HONOLULU — The Monsanto agrochemical company said Thursday in court documents that it has agreed to plead guilty to illegally using and storing pesticides in Hawaii and will pay $12 million in fines.
The court filing said Monsanto agreed to plead guilty to 30 environmental crimes after workers were allowed to go into corn fields last year on Oahu after glufosinate ammonium-based product named Forfeit 280 was sprayed on the fields.
Federal law prohibits people from entering areas where the chemical is sprayed within six days of application.
The company will also plead guilty to two felony crimes related to the storage of a banned chemical on Maui, according to the Department of Justice.
“Monsanto is a serial violator of federal environmental laws,” U.S. Attorney Tracy Wilkison said in a statement. “The company repeatedly violated laws related to highly regulated chemicals, exposing people to pesticides that can cause serious health problems.”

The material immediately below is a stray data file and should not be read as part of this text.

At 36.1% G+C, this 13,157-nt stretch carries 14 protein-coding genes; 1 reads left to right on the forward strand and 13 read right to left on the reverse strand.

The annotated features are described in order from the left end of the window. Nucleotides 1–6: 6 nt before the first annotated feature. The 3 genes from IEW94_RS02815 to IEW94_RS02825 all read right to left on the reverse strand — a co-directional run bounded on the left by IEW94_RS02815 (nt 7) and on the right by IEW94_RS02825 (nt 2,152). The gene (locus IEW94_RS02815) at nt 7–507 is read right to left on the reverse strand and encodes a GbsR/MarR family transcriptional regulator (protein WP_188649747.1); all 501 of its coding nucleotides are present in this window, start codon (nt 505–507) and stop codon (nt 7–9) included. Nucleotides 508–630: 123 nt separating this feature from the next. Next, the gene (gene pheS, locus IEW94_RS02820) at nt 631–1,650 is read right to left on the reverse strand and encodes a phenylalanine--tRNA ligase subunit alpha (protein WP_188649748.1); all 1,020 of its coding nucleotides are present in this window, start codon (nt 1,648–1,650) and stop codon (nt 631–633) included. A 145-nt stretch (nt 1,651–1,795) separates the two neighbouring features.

Monsanto faces three years of probation in addition to the fines and continue a “comprehensive environmental compliance program” overseen by a third-party auditor, said the statement from the U.S Attorney’s Office in Los Angeles, which is handling the prosecution.
“The defendant in this case failed to follow regulations governing the storage of hazardous wastes and the application of pesticides, putting people and the environment at risk,” said Scot Adair, Special Agent in Charge of the Environmental Protection Agency’s criminal enforcement program in Hawaii, which conducted the investigation.
Monsanto apologized in a statement but said no adverse health effects had been reported to company officials in association with the violations.
“The conduct at issue in the agreement is unacceptable and contrary to the values and policies of the company, and we sincerely regret it,” said Darren Wallis, Monsanto’s vice president of communications for North America crop science.
The company said it will change procedures and training.
The Department of Justice statement said Monsanto has agreed that company representatives will appear in court to enter guilty pleas for the offenses “in the near future.”